Mari Marcel Thekaekara reports from Ahmedabad on the week-long commemoration of the Gujarat genocide, and the violence that will not go away
Gulbarg Society, Ahmedabad, scene of violence, bloodshed and carnage in 2002, was an appropriate venue to remind us in 2012, 10 years after the communal violence, of how human beings can descend to unbelievably chilling acts of evil anywhere, anytime. How else can one comprehend the logic of a mob attacking innocent unarmed people, hacking them to pieces, killing children in retaliation for another evil act -- the burning alive of innocent people (in the Sabarmati Express coach) by a totally different set of men?
On February 27, 2012, Teesta Setalvad, social activist, announced the opening of the Gulbarg Society Exhibition to commemorate and honour the memory of the 59 Hindu victims of the charred Sabarmati coach at Godhra, the over 2,000 Muslim victims, and the people who hid and saved the lives of Muslims fleeing from mobs.
It’s a busy, noisy neighbourhood. But as you enter the once vibrant housing colony, a pall of gloom descends on everyone. It’s an abandoned, derelict place. Dirty, dry, dusty. If it wasn’t for the crowds now assembled here, the macabre sight of the blackened, burnt out shells of mainly Muslim homes would send a shiver down your spine. If you'd read accounts of the carnage you would know that there was blood everywhere. Torn, brutalised body parts and limbs ripped asunder. It doesn't take much imagination, the images push themselves to the surface of your consciousness, unbidden. Muslim women sit in front of their former homes praying, weeping, keening. A woman sobs quietly. “They killed her three children and husband. She is alone now,” someone whispers to me.
What is going through their minds now, I wonder. Death and the loss of loved ones renders us inconsolable ordinarily. How can one begin to comprehend the feelings, the emotions these people are going through ? How can they forget? How can they forgive?
Binaifer, a Parsi girl, drives to the memorial with us. Her family lived in the Gulbarg colony too. Her 13-year-old brother Azhar went missing sometime when the mob arrived. He'd have been 23 years old now. Her mother Rupa Mody has been on a 10-year frantic search for the boy. The agony of not knowing if your child is alive or dead is intolerable, the anguish, unimaginable.
The memorial, Insaf Ki Dagar Par (on the path of justice) is a week-long programme by 30 organisations to highlight the grim reality of the 2002 carnage. A few hundred victims' families are present, along with activists, eminent judges, lawyers, police personnel, writers, poets, playwrights, filmmakers and NGOs from all over the country. This is secular India, gathered here in solidarity with the victims. The demand is for justice. Nothing more, nothing less. Without it there can be no closure.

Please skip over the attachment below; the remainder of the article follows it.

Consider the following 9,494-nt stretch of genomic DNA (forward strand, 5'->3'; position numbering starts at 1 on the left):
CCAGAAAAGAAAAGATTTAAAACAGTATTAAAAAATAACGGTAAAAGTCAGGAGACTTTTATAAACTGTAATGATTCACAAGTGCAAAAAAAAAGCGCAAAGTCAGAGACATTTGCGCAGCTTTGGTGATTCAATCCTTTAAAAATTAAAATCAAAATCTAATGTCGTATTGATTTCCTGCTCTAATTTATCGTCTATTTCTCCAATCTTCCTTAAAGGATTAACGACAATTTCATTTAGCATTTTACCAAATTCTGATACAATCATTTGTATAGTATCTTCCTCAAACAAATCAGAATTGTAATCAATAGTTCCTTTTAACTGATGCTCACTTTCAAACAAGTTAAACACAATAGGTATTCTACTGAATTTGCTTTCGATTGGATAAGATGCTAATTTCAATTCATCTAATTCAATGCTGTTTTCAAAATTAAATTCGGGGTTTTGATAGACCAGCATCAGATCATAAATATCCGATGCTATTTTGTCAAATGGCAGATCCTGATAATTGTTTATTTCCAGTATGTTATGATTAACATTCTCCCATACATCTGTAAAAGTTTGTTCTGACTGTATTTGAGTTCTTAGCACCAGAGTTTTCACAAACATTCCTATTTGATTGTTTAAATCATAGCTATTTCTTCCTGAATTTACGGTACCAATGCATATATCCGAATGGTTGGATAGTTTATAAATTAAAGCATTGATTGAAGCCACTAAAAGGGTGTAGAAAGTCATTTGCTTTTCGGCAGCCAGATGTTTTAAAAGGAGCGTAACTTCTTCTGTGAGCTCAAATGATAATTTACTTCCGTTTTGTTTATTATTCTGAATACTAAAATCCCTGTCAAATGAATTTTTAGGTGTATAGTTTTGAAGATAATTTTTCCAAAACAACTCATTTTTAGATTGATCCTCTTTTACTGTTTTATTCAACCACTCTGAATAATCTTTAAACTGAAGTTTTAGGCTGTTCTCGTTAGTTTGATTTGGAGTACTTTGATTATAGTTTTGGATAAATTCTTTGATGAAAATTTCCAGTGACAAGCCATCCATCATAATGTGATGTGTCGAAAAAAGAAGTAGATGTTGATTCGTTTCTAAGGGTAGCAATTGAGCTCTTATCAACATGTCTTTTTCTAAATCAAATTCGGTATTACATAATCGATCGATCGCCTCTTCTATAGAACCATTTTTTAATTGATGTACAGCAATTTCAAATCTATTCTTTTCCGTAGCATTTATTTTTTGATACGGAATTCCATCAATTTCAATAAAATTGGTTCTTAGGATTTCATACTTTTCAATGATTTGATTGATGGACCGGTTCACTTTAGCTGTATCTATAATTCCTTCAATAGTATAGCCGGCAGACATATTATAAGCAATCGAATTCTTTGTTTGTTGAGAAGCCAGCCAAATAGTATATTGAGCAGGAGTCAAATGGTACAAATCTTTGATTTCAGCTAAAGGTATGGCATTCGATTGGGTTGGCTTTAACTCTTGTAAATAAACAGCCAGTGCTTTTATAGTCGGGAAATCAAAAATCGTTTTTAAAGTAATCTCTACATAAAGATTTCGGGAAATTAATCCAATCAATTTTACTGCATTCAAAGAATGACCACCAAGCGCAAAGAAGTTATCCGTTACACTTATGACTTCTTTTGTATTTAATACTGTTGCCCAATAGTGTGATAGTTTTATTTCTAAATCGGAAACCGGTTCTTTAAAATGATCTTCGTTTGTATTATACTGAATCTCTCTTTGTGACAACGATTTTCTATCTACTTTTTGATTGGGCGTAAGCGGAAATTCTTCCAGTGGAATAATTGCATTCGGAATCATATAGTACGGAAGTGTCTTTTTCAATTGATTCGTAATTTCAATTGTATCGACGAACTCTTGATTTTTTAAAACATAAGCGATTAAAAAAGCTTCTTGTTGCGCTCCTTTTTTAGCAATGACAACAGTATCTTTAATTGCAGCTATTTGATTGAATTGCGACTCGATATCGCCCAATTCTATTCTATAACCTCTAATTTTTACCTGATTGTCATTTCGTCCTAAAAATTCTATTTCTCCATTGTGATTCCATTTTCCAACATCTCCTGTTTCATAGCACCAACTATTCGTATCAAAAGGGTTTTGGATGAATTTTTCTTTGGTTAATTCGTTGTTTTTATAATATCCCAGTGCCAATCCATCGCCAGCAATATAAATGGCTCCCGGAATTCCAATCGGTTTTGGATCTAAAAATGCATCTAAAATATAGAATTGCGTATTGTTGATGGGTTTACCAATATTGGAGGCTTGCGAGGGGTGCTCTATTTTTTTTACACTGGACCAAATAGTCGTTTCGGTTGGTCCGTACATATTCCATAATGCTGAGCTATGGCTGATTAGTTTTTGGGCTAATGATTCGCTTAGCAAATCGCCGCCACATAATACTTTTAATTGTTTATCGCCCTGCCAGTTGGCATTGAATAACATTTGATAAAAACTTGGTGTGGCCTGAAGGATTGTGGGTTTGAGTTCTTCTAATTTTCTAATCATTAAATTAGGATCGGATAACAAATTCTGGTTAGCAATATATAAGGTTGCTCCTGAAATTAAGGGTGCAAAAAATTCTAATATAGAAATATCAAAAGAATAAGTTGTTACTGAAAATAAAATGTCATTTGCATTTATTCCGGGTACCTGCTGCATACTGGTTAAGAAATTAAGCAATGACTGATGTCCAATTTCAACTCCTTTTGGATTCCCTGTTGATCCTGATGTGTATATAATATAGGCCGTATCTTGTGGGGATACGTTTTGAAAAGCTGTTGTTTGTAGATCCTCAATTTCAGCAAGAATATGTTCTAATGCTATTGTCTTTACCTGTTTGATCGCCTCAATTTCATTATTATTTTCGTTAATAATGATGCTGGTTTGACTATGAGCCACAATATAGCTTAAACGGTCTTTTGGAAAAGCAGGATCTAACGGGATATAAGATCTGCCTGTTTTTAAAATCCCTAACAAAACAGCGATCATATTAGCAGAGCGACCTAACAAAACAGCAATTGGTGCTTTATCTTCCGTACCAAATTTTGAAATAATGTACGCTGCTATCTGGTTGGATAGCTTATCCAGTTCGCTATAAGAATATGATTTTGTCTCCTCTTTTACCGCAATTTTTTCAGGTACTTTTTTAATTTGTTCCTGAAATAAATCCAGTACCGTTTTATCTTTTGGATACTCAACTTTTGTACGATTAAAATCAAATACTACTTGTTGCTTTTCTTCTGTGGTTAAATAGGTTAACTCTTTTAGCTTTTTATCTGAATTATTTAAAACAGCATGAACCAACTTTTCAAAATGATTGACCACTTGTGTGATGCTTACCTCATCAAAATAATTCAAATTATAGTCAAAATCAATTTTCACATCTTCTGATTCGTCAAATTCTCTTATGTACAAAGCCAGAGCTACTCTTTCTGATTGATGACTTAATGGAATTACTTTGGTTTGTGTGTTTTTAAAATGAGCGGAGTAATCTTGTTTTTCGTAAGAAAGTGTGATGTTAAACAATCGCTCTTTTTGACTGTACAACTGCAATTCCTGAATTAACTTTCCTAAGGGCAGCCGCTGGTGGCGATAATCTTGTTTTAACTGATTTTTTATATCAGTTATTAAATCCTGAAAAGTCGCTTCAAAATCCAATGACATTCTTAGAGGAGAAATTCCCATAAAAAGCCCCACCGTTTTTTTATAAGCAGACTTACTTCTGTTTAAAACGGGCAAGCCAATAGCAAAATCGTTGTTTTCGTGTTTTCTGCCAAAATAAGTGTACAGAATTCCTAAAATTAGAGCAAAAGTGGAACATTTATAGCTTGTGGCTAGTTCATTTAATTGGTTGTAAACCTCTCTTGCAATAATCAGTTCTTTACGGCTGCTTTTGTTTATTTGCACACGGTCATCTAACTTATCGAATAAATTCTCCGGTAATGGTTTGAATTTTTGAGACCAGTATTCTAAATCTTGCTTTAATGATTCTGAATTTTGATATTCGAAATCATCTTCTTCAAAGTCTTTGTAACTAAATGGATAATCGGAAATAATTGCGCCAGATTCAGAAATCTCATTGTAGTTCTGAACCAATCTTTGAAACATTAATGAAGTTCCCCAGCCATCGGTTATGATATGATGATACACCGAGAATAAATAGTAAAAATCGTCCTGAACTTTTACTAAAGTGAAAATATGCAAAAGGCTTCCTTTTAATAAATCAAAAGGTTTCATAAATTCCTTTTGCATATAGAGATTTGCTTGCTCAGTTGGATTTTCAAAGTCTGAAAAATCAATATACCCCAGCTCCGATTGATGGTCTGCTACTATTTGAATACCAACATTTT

There are loudspeakers, TV cameras, journalists galore. The survivors share their stories yet again. Maybe the repetition provides catharsis, a way to cope with grief.
Photographs of the Sabarmati Express Hindu victims and the Muslim dead are displayed on the derelict walls. Each picture is a sword piercing our collective conscience. I see a child as young as four, babies, vulnerable old people, very young girls and boys. An enormous banner proclaims, ‘There is no outrage. The screams died long ago. The pain is scratched into the surfaces of these walls. Fire burns, but does not always cleanse.’
The ambience is eerie. There is sombre music from different quarters. Luminaries float around. Mallika Sarabhai, obviously a star. Filmmakers Rakesh Sharma. Rahul Dholakia of Parzania fame (whose film was based on Azhar, the missing boy). Anand Patwardhan's film were to be screened.
An impressively bearded bishop, complete with cap and scarlet sash, arrives to show solidarity and sympathy. It’s unusual for a Catholic bishop to be publicly condemnatory. But Bishop Thomas Macwan did not mince words: “Those responsible must be brought to book. It is shameful that in Gandhi's Gujarat, always a peaceful, harmonious place, this violence occurred. It’s a jolt to the image of our state. Justice will be served only if those who lost their property and homes can have this restored to them. Otherwise we will never have peace and harmony in Gujarat again.”
Former DGP Shree Kumar, a gutsy cop, hit the headlines for daring to openly implicate CM Narendra Modi. “The Gujarat police force is demoralised, ashamed of the image they now suffer because of Modi. I was an intelligence man. Police officers bring me information. Modi can be convicted under sections 166, 186 and 187. Dereliction of duty, preventing legally empowered people from doing their duty. Serious questions must be asked. Why were minutes of important meetings not kept? How can monitoring happen without minutes? I have submitted nine affidavits exposing the government's complicity in perpetrating this genocide. I am a practicing Hindu. I believe in my duty, in the rule of law. ”
Muslim maulvis sit in a huddle. Religious leaders seem abundantly evident. A Sufi music evening will follow the victims' declarations. A poet's gathering, a kavi sammelan a few days later. There are theatre personalities. Films and music and poetry for a week. Interspersed with seminars, conferences, speakers. It should be a festival really, but with the charred buildings in the background, the underlying ambience is sad, an atmosphere of mourning, the grim reality of 2002. The deep sadness of the genocide permeates the air, even 10 years later.
Another banner proclaims ‘Trauma refuses to go away. My child sleeps with me, waking up again and again screaming. The violence never goes away.’
Somehow, that sad stark statement sums up the remains of this day, February 22, 2012, 10 years after.
Infochange News & Features, March 2012